Thanks for representing ACTRA members and adding your insight at our recent casting panel. You’ve had many years of on set experiences. Can you tell us how you prepare for auditions and for being on set?
Acting is my job, not my hobby. Auditioning is a significant part of that job. An audition is also an opportunity to perform in front of an audience that is interested and invested! I approach auditions as seriously as any working day on set, and there’s no difference in the kind of preparation I do. My rule of thumb is “If I’m not ready to shoot, I’m not ready to audition.”
I do what it takes to clear enough time to prepare, because there’s work to be done. I usually need 8 to 10 hours to prepare an audition, often more, depending on the size of the role. Sometimes that means cancelling family plans or social engagements and often giving up show tickets. Auditions don’t happen often in Winnipeg, so when they do, I make them a priority.
Of course, preparation means a lot more than just memorizing lines. There’s a performance to prepare for and I don’t have 3 weeks to rehearse. I need to be efficient, without taking shortcuts. I do all the work that needs to be done: I break down the scene, I do research, I do character work, I learn an accent, if needed. I explore the scene in as many ways as possible. Then, I leave all that homework at home and do what I can to be relaxed and confident in the room. I show up on time (which means early) and I do my best to present a performance that is Active, Truthful and Connected.
What has been your favourite or most memorable role thus far?
I’ve been very fortunate to be cast in a lot of fun and interesting roles, and it’s hard to pick a favourite. But I have a particular affection for my recurring role as Rupert Mowat in the CBC series “Nothing Too Good For A Cowboy.” It was the first time I got to develop a character over a series arc and it was a wonderful, creative experience. A team of great writers gave me an unforgettable gift when they created this strange, funny, interesting character and let me collaborate on his development over several years. Truly a highlight.
When did you become an ACTRA member, and what was your first union gig?
It was so long ago, I had to look this up on the ACTRA website and the titles aren’t listed. I joined ACTRA in 1986 or 87 and my first gig was probably doing a radio play for CBC or acting in a corporate training video. My first feature film gig was as a truck driver in Francis Damberger’s movie “Solitaire,” but the scene was cut out. However, I did get to work with Francis many times after that, most recently on the TV comedy series “Tiny Plastic Men.”
How has being a member of ACTRA benefited you?
I joined ACTRA as soon as I could and am so glad I did. Being a member of ACTRA has allowed me to make a half-decent living as a professional actor in Canada. ACTRA ensures that I’m valued as a professional and treated well on-set. ACTRA ensures I’m provided with fair wages, decent working conditions, and receive recognition for my work.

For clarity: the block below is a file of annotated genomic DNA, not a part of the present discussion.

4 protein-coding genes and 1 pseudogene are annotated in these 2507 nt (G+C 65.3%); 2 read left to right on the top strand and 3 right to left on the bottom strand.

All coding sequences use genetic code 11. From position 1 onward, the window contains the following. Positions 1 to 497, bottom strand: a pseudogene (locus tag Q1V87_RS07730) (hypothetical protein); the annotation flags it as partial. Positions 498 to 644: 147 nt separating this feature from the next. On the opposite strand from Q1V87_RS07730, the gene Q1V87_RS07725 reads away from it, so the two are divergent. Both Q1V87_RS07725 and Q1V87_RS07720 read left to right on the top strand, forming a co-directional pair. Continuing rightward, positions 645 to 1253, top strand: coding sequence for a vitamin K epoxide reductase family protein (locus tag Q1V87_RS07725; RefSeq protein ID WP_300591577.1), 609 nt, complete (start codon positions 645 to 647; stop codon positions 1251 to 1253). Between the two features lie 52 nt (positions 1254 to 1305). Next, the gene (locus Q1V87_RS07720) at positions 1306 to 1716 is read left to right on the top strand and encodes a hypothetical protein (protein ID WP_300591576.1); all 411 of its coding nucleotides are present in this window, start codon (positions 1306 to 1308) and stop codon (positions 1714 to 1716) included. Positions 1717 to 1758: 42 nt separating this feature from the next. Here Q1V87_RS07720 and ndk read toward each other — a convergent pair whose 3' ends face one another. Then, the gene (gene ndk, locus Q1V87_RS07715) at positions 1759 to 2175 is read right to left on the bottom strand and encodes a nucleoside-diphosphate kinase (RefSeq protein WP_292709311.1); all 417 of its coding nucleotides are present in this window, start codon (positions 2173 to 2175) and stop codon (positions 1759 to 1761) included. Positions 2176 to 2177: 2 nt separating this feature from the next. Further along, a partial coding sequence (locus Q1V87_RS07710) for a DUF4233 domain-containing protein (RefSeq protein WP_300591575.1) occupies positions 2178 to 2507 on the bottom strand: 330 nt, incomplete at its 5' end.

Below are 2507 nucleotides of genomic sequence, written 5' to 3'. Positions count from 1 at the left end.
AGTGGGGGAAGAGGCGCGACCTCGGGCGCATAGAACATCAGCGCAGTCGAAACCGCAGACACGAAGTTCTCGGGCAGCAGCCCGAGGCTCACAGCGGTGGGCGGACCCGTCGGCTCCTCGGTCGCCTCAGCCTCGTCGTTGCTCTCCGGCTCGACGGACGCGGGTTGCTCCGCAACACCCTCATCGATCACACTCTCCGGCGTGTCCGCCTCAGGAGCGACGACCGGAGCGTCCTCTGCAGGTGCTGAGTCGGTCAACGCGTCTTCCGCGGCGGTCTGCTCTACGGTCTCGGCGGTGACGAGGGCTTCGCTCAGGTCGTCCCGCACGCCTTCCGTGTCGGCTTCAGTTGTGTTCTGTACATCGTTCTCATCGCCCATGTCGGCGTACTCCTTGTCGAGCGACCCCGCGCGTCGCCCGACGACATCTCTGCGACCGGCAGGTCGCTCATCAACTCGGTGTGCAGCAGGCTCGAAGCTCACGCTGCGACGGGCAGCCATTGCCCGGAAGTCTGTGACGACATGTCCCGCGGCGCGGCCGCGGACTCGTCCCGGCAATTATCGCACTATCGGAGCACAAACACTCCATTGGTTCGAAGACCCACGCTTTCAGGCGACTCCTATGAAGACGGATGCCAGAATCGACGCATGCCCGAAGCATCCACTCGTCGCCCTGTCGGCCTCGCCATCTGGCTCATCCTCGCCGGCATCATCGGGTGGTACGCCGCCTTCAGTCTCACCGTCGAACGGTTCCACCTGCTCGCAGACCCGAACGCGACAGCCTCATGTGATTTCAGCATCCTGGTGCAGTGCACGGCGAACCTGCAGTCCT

Thanks to ACTRA, I also have an insurance plan, and I even have a sizeable RRSP. ACTRA Performers’ Rights Society has ensured that I continue to receive about 10-15% of my annual income through residuals, royalties and use payments. It also makes me proud to know I’m a member of a national (and international) community of professional actors.
How do you stay sharp? Do you have any training suggestions?
An actor always needs to be learning about their craft, themselves and the world. I believe the best training for an actor is acting. Every job I do is an opportunity to learn.
I jump at any chance to perform, including auditions for film, TV and theatre. I try to get on stage and do a play every year, or so. I also do a little improv, attend workshops, and volunteer for short film projects. I’m also learning as much as I can about filmmaking.
Of course, I think acting classes are important. At this stage of my career, I find teaching and coaching other actors to be a great way to develop my craft and grow as an actor and director. Acting is a collaboration which I love and enjoy sharing. Every actor has different strengths and needs, so make sure yours are being met. I suggest you look for instructors who have actual professional experience working on set and/or on stage. (Yes, I mean me, but I’m not the only one.)
Training shouldn’t be limited to just acting classes, by the way. In the last few years, I’ve taken singing lessons, tap dance classes, unicycle and juggling lessons, and I’m currently taking a beginner class in conversational French. I also write and produce short films. I’ve recently challenged myself by making a series of whimsical short films entirely on my own, to develop my filmmaking skills. I call them SoLowe shorts.
Do you have any advice for other actors out there?
If you want acting to be your profession, take it seriously and approach it as a job. Find as many opportunities as you can to perform and to grow. The more you do, the better you’ll be. Also, remember you’re a human being and so are most of the characters you play. Learn many things, learn about people, and learn about the world. Always be learning, always be growing.
Oh yeah, make sure your health and personal happiness are your first priorities.
Check out my website: www.broccolocreative.com